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ChatGPT told me this:
"Mars likely experienced the magma-ocean stage very early in its history, shortly after its accretion around 4.6 billion years ago."

This is hard to digest. The planet's temperature was growing as
$ ΔT = Δt\; \frac{\textstyle H}{\textstyle C_p}\;\; ,$

where $H$ and $C_p$ are the radiogenic heating and specific heat capacity.

In the literature, I saw the numbers

$H = 3.5 \times 10^{12}$ W/kg
$C_p = 1200$ J/(K kg)

(though in the early Solar System the value of $H$ could have been up to four times higher).

This indicates that, after accretion, at least several hundred million years were needed to heat up the planet to a thousand or two K.

If my estimate is correct, how could the magma-ocean stage start shortly after the accretion?

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    $\begingroup$ Have you included heat from gravitational potential energy released as result of accretion $\endgroup$
    – James K
    Commented Jul 9 at 20:17
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    $\begingroup$ @JamesK Can this effect heat up a planet to a thousand K? I would be surprised if it were possible. Please correct me if I am wrong. $\endgroup$ Commented Jul 9 at 23:02
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    $\begingroup$ Maybe "very early" means a small fraction of its current age, a phrase that could be interpreted as a few hundred million years. $\endgroup$ Commented Jul 10 at 0:25
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    $\begingroup$ @Michael_1812 - back of the envelope order of magnitude thought process: Escape velocity from Earth is 11.2 km/s - this velocity is required to remove something to "infinity". So, for 1 kg of water, the energy is ${1 \over 2} m v^{2}$, or 62 MJ. Heat capacity of water is 4200 J/kg/K, so that 62 MJ would heat water by almost 15,000K (yes, I've ignored changes in heat capacity, phase transitions, etc.). $\endgroup$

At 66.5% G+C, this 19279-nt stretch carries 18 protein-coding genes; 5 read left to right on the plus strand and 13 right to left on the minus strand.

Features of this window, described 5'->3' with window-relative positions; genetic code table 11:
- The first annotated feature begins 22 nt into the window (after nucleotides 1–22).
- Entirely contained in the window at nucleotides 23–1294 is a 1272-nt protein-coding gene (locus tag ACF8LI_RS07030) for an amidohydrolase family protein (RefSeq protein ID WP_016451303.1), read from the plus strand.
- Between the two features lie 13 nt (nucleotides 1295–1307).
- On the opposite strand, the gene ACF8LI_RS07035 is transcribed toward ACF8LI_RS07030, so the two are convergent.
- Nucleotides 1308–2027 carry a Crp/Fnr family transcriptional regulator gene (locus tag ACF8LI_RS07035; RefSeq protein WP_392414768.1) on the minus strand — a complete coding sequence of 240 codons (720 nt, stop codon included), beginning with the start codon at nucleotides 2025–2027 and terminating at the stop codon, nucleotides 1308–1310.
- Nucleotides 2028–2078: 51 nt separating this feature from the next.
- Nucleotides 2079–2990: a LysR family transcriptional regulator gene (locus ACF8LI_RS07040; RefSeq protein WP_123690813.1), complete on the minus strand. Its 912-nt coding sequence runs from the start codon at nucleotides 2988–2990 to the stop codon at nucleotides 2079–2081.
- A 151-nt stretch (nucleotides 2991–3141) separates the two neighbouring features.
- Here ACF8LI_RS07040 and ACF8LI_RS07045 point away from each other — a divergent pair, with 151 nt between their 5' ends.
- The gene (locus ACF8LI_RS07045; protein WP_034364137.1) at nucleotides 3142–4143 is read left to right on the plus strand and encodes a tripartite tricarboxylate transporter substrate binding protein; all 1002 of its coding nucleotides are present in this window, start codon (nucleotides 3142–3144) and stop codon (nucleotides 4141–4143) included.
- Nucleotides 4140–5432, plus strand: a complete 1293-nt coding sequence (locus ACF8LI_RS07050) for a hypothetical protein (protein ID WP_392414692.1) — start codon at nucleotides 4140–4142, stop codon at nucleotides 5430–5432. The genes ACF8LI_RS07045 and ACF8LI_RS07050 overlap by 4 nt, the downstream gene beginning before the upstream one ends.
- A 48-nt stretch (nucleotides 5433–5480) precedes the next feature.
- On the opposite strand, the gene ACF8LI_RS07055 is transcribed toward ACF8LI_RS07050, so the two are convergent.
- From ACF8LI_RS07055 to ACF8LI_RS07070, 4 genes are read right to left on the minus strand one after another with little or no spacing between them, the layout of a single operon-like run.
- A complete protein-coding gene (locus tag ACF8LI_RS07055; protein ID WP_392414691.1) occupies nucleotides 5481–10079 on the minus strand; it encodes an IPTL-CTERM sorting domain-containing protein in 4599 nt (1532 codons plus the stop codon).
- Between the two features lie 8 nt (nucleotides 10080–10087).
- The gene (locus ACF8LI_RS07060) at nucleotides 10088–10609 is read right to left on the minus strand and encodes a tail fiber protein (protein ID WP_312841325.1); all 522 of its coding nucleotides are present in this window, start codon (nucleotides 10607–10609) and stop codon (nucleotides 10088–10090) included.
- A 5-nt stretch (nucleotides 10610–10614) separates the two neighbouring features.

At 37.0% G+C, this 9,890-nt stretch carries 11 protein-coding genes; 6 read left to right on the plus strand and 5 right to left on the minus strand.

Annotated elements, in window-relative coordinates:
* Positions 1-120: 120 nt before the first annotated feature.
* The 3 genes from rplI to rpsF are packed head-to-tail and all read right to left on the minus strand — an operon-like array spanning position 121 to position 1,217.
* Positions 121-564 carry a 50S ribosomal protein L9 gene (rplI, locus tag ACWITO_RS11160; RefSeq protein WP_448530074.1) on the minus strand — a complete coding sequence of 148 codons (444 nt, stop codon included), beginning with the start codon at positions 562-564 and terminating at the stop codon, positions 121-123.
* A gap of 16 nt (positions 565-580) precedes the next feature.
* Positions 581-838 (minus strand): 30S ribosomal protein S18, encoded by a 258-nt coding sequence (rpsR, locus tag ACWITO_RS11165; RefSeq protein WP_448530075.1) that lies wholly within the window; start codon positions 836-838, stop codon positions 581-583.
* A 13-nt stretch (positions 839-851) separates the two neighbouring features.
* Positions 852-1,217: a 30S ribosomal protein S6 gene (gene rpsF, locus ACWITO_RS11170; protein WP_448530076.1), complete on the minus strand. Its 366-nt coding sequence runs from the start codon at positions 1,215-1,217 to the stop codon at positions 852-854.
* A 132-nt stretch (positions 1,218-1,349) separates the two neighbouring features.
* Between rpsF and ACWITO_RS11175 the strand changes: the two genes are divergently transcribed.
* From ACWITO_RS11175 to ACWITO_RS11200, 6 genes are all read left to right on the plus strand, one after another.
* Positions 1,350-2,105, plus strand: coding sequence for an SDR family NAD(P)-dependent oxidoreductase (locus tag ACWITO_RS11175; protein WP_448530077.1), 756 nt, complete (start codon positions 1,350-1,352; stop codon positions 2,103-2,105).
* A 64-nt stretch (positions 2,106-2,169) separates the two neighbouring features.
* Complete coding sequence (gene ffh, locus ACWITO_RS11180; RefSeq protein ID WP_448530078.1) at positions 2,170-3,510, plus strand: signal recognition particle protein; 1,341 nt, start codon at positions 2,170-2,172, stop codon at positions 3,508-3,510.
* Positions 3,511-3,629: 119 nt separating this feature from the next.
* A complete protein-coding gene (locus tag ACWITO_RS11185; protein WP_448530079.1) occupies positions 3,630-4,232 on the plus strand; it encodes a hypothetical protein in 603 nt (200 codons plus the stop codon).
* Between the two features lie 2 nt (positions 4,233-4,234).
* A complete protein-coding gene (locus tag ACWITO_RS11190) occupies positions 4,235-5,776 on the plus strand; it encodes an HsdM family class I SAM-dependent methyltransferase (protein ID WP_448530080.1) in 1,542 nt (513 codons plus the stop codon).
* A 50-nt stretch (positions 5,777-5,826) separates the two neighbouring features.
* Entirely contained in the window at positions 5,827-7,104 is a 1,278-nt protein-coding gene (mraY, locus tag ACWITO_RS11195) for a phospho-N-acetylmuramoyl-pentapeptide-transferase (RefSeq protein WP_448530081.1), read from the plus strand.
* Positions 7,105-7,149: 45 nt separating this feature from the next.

– Jon Custer
    Commented 2 days ago
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    $\begingroup$ Just because ChatGPT said something does not mean it's true. I was at a concert last night where the opening act said they asked ChatGPT how many times they had performed there and it said once. The venue had records of 3 times. I suggest finding any sort of research paper that suggests a Mars magma ocean and go from that as your starting point. $\endgroup$ Commented yesterday

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